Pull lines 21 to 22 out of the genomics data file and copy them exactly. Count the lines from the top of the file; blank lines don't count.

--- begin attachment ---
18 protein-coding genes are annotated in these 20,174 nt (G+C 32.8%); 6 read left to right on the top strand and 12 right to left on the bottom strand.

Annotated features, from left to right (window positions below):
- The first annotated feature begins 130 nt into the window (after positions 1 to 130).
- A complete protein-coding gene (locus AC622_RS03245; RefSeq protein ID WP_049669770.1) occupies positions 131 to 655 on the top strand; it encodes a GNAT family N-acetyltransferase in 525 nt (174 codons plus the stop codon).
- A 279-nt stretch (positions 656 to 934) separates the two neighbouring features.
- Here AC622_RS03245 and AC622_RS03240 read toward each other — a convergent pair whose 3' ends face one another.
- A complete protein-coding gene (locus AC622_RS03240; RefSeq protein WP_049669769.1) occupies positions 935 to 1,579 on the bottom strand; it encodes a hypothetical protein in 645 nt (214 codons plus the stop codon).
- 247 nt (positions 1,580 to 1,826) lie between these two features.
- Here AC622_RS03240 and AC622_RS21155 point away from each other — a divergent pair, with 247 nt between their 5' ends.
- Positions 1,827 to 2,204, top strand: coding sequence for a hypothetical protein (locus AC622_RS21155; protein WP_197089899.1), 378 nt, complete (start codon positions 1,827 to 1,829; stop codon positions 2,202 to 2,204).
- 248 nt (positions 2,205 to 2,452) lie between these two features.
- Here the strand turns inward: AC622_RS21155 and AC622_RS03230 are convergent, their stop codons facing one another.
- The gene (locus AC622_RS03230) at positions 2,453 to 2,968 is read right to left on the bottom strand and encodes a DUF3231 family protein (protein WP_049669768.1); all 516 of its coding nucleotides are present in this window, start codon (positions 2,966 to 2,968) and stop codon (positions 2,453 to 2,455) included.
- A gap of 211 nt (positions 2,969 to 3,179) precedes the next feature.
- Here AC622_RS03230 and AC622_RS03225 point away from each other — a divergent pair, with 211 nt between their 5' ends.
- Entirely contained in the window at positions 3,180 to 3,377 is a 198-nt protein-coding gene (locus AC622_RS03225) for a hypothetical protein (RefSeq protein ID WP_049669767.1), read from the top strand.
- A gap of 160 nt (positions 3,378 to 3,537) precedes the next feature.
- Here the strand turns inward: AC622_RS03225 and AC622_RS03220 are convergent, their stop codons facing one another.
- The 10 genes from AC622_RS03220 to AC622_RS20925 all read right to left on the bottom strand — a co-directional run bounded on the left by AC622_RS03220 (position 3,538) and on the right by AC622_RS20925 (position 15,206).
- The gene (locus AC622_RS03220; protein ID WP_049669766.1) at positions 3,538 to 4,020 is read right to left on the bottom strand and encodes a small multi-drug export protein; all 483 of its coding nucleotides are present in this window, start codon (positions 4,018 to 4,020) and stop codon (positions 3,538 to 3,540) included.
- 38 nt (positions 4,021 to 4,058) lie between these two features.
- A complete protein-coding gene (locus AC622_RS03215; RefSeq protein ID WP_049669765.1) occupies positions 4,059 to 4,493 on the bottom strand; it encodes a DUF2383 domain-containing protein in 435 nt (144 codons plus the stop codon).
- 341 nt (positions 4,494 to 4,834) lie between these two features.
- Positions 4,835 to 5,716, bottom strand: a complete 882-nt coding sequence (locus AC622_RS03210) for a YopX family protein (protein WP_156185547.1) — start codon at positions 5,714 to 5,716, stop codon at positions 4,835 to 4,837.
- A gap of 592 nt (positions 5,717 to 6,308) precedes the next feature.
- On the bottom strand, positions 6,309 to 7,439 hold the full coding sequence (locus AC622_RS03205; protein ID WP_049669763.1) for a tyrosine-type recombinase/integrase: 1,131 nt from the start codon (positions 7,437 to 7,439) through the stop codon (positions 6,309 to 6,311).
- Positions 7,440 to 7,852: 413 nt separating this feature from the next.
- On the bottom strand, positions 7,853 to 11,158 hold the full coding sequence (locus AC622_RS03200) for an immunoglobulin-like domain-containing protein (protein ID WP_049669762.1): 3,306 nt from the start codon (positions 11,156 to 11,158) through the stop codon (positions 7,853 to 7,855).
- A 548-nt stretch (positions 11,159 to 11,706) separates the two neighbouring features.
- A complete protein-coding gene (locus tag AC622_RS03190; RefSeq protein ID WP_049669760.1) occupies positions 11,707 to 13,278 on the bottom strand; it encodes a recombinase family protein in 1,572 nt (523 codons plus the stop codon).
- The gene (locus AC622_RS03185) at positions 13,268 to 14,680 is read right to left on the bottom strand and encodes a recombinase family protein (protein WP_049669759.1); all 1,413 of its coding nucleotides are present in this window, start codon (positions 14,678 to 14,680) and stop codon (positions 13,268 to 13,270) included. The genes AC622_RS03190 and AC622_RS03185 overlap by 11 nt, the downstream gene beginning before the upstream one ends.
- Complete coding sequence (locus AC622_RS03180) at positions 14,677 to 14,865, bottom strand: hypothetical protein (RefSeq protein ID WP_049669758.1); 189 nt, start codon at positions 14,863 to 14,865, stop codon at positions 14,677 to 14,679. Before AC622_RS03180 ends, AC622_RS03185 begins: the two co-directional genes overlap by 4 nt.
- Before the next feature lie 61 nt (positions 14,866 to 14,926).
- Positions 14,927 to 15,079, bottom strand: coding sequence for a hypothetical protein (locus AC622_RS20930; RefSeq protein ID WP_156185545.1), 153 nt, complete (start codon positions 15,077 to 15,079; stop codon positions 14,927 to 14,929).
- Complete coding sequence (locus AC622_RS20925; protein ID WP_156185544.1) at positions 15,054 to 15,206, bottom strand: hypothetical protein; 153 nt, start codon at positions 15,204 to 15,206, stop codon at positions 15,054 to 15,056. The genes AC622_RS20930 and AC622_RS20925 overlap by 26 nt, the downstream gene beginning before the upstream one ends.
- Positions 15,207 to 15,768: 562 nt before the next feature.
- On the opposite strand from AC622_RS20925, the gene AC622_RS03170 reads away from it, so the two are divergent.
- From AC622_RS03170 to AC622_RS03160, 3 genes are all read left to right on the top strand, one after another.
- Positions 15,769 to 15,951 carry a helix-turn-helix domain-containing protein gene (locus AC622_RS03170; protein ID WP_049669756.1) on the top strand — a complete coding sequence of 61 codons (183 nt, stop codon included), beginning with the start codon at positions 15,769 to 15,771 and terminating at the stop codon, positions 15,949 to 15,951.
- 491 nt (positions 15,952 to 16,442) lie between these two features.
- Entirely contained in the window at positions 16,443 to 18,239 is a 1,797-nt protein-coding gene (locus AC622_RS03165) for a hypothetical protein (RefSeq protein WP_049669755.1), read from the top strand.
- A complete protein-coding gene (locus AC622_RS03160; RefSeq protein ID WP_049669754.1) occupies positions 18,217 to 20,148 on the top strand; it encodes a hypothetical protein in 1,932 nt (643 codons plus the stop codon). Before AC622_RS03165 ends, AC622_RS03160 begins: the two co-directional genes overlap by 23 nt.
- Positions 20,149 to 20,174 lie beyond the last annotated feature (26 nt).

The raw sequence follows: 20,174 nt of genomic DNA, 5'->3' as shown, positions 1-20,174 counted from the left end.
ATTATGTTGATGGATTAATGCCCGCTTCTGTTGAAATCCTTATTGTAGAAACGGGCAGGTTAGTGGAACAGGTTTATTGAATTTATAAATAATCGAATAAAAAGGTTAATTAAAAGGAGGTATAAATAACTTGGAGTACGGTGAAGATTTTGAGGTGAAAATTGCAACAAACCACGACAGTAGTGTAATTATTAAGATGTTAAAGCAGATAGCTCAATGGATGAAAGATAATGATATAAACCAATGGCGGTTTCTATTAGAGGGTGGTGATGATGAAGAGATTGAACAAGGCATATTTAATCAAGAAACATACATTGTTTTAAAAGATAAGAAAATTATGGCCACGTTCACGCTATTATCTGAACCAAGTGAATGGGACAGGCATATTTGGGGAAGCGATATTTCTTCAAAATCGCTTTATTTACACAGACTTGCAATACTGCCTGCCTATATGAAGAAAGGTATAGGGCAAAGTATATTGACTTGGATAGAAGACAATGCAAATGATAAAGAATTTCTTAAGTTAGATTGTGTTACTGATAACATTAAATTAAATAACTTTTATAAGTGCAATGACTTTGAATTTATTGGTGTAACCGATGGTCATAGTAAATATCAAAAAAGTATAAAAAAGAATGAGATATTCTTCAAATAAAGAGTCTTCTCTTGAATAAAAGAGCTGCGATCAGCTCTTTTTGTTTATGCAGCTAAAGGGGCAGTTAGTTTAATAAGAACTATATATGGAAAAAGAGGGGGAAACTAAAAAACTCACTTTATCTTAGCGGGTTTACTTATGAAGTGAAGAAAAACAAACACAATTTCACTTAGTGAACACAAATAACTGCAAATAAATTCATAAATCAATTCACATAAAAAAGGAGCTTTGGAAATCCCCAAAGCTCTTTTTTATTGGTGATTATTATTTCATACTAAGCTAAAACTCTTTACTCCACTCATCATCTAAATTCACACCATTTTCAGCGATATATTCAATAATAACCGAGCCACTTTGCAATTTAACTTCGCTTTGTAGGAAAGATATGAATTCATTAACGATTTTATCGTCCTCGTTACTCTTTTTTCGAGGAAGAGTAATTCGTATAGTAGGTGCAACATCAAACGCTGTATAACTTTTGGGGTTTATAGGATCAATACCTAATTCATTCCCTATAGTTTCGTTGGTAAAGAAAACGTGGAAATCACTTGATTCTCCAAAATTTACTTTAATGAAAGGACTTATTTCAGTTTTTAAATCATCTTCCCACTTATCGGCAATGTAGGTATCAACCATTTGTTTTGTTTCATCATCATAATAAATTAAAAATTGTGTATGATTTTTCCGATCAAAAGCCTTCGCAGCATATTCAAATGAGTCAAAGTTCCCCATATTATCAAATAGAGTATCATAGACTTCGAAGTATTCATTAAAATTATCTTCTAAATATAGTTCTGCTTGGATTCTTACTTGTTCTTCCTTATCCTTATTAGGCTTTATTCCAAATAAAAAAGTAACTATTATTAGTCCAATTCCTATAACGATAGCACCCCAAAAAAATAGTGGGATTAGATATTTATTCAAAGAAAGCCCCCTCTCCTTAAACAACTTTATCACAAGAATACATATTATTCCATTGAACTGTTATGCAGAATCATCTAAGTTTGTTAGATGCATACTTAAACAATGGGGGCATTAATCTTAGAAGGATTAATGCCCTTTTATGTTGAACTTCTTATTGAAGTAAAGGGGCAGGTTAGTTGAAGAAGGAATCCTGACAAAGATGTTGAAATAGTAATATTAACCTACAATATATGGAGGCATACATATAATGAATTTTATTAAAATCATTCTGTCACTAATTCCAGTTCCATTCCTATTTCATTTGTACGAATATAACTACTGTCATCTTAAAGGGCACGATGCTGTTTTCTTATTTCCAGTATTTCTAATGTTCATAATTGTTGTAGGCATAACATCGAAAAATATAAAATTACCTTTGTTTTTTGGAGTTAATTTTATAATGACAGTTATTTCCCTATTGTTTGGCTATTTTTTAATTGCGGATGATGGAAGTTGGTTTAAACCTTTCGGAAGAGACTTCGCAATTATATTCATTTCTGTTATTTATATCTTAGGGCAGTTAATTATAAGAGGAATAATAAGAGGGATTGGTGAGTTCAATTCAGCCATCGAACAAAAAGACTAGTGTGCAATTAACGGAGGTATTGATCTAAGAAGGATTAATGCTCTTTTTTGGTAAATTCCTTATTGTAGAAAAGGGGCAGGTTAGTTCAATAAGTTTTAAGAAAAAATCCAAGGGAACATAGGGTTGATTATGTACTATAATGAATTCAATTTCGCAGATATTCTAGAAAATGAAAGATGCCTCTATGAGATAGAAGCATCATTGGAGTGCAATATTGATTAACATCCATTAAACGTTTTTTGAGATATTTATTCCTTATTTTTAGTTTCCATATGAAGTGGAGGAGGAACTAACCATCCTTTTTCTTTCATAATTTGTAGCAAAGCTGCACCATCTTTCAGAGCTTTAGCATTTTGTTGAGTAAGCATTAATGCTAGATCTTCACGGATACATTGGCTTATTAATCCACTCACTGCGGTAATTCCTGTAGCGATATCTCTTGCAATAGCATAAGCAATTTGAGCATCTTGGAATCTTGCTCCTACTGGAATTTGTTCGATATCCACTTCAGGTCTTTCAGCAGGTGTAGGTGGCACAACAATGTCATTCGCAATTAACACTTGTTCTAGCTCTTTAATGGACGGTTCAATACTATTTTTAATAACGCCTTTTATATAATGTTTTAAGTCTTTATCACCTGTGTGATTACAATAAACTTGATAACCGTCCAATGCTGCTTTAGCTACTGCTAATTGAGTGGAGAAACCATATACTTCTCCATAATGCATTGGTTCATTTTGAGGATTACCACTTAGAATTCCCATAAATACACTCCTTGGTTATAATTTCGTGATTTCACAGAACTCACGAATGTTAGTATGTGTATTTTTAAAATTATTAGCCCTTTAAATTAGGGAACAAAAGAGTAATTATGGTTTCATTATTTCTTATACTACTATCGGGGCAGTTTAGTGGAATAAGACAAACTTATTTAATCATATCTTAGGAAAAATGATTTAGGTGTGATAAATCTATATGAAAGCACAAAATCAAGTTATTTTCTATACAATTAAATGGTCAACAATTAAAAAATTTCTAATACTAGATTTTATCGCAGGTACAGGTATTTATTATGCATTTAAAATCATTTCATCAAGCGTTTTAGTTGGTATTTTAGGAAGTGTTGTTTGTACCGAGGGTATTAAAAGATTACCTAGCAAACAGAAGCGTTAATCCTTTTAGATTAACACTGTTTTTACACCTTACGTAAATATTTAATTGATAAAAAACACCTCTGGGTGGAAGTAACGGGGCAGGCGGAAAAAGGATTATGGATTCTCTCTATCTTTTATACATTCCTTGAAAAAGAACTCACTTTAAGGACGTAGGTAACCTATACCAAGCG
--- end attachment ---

- 38 nt (positions 4,021 to 4,058) lie between these two features.
- A complete protein-coding gene (locus AC622_RS03215; RefSeq protein ID WP_049669765.1) occupies positions 4,059 to 4,493 on the bottom strand; it encodes a DUF2383 domain-containing protein in 435 nt (144 codons plus the stop codon).